ERIC MIYENI: Focus on business end can light up the local film industry
A strategy is needed to deliver local films to audiences without having to compete with Hollywood
There is a tendency in SA to think of the business of film as the production of film. This thinking is erroneous.
The production of film is like a factory where items are made. It is where the film industry invests money. When you put money into the production of a film, you should expect to and receive a return at some point, just like the factory owner expects to make a living when he finds an outlet to sell the items he produces.
In the film business, that outlet is the cinema. If you cannot generate box-office returns that allow you to make enough money to make another movie, you would never make another movie in any mature movie industry anywhere in the world.
But we are here, not anywhere in the world. If you applied this thinking strictly in SA, you would most likely not have a single movie produced because virtually every SA-made film fails to make enough money at the box-office for the producer to make another film.
This, in essence, means there is no SA movie business yet. On the contrary, SA is crawling with grant-dependent film producers who mistakenly believe they are independent. In a way this is not their fault.
According to the National Film and Video Foundation’s (NFVF) annual box-office report, the definitive guide on box-office performance in SA, this country produces 19-28 films a year. Although at their height of performance these films had an 11% market share at box office in SA, that was down to 4% as of 2018.
The total South African box-office gross revenue has been growing at a steady 4%, year in, year out — from R773m in 2010 to R1.3bn in 2018 — and this trend is set to continue. South Africans love going to the cinema and are loving it more every year. Sadly, though, they are not showing this love to locally produced films. Of the R1.3bn South Africans paid to see films in 2018, only R50m went to South African filmmakers. Black Panther alone made more than double that at a box-office gross of R107m.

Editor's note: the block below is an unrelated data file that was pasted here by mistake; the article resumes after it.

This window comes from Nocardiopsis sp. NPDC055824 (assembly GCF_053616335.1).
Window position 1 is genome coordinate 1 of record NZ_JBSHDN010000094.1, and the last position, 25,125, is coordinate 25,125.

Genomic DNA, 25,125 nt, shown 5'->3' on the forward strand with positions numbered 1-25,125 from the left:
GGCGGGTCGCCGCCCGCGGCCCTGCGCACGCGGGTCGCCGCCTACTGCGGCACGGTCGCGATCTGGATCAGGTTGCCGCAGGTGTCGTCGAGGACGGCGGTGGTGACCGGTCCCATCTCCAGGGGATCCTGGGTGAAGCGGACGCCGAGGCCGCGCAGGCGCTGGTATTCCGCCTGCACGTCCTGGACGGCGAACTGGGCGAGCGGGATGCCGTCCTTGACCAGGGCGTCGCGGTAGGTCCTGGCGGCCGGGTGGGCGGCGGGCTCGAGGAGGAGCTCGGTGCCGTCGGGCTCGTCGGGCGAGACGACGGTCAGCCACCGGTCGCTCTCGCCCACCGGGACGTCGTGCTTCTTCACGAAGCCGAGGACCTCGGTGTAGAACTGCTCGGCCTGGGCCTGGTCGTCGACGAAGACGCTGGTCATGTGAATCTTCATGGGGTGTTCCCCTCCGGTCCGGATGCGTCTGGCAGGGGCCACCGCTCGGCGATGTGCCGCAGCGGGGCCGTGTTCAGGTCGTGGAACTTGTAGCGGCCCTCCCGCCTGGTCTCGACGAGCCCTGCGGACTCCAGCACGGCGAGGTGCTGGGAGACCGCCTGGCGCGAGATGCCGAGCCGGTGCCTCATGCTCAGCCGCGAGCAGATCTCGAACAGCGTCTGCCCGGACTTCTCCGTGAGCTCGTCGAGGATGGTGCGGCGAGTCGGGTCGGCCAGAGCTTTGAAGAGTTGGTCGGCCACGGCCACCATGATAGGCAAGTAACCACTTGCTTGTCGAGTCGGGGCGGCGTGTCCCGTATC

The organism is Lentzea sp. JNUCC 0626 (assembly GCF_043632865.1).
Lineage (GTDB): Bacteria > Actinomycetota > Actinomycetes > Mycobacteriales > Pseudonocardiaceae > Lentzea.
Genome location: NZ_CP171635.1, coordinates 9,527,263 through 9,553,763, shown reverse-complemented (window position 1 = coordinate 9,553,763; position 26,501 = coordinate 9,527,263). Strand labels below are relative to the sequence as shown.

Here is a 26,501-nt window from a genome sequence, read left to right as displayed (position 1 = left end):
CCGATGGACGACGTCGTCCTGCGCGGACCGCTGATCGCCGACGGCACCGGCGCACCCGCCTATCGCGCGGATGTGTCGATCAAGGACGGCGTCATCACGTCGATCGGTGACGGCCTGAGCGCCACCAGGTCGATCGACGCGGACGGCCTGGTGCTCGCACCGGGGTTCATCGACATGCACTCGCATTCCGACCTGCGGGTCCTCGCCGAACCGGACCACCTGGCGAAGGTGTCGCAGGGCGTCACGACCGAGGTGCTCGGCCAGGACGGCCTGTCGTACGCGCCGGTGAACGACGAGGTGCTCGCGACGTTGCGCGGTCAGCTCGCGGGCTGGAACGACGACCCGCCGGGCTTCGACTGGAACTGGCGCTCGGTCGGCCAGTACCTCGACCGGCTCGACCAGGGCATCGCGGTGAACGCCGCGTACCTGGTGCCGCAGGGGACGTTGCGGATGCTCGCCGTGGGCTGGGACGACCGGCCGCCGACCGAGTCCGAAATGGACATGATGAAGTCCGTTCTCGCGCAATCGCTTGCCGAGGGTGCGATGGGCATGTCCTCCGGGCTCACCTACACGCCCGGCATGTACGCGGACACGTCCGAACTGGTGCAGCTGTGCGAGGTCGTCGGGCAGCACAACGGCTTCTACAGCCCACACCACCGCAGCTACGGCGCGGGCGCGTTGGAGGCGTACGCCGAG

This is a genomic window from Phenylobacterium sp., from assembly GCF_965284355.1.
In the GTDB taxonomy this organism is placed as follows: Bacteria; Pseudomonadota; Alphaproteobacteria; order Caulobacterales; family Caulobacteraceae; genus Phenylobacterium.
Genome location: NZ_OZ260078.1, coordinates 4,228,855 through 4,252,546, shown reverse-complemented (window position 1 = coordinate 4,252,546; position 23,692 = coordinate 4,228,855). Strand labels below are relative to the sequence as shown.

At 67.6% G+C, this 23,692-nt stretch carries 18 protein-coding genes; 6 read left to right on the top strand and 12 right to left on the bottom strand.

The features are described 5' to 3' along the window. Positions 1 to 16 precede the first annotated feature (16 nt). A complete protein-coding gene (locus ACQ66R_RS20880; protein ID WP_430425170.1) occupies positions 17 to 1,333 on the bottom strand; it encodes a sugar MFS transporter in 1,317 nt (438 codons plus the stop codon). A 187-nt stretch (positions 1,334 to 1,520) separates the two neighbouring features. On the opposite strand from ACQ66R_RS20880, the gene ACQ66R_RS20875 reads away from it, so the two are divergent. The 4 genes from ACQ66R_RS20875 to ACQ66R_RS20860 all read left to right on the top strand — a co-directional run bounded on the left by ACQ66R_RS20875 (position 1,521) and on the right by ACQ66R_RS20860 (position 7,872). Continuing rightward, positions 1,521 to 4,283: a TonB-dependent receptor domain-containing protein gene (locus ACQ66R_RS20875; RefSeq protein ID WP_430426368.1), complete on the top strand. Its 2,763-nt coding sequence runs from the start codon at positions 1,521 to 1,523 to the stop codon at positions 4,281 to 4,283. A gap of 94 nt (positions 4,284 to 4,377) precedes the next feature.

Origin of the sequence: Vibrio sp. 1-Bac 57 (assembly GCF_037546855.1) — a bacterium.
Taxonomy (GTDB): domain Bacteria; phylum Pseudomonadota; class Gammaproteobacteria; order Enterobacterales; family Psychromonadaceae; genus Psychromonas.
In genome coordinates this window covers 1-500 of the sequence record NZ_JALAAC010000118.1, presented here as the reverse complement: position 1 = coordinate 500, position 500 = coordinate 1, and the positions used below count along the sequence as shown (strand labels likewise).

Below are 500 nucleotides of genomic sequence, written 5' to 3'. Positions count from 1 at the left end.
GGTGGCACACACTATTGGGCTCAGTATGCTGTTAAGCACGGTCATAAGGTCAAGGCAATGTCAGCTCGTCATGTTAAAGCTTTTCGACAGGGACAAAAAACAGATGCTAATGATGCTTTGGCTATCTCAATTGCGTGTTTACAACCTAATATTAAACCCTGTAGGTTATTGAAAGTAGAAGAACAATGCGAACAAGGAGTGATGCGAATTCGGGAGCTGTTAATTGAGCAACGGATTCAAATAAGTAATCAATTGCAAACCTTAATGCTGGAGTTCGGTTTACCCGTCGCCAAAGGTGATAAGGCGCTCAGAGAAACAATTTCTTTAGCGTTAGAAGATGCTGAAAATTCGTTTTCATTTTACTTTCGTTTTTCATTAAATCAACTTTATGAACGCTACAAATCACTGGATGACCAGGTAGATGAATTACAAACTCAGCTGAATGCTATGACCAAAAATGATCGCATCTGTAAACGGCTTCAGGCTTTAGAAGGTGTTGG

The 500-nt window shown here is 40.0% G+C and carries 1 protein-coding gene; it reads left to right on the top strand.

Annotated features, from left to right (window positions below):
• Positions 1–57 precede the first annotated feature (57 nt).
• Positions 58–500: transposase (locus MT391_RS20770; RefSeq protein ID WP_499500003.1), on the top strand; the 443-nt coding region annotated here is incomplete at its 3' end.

Clearly it is only when we can reverse this trend that we can build a South African film industry where producers use box-office returns to make more movies that make more money to make more movies independently. The question is how.
If a film exhibition chain is where the South African film producer should make his money and thus have a real film business, then that cinema chain would be Ster-Kinekor. However, Ster-Kinekor started off as an American-owned company. Twentieth Century Fox sold the cinema chain to Sanlam in 1969.
So it does not matter how you dice it, as per its history and DNA, Ster-Kinekor is geared to promote, sell and exhibit American films. It is the reason over 90% of all films screened in SA are either American produced or US co-produced. I have no problem with this. I think Ster-Kinekor is a brilliant business. The company is just not the right tool for pushing South African cinema to the public here. It’s not built for that.
As per the National Film and Video Foundation report, Ster-Kinekor gave Frank and Fearless 96 screens. That’s a lot, but the film was pulled off circuit after six weeks, having made R7.8m. Ellen — Die Storie van Ellen Pakkies had 35 screens, a third of what Frank and Fearless was given, but although it made about R6m (just under R2m less than what Frank and Fearless made) with this many fewer screens, it was yanked off circuit after six weeks too.
Inxeba (The Wound) had amazing publicity leading up to its release, but Ster-Kinekor gave it only 19 screens, then pulled it off after 10 weeks. Catching Feelings, a film so good it is now on Netflix, was released at the height of the Black Panther tsunami, killing its potential success at birth.
It might be debatable whether this is the fault of those who distribute South African films or Ster-Kinekor, the exhibitor. What is obvious is that there is no strategy to help South African cinema succeed at the box office here. And even if there was, the cinema chain has its theatres in places that are virtually inaccessible to the majority of South Africans.
Finally, why would Ster-Kinekor embark on such a risky mission anyway? It has a business model that works incredibly well. To change course at this stage would amount to business suicide.
This opens up a huge gap in the market for any entrepreneur with a well thought-out business plan that focuses almost exclusively on exhibiting South African films to the majority of South Africans; a parallel cinema chain to Ster-Kinekor, as it were, dedicated to screen local movies closer to SA’s majority. This is what film producers in this country and SA as a whole need to build a profitable local film industry.
I know the government is serious about growing the local movie business. This is why I think it should seek out the best business plan that is geared towards the film exhibition end, the business end of the movie industry, focus it on SA films, and bring it to life.
• Miyeni is founder-director of RapidLion — the SA International Film Festival.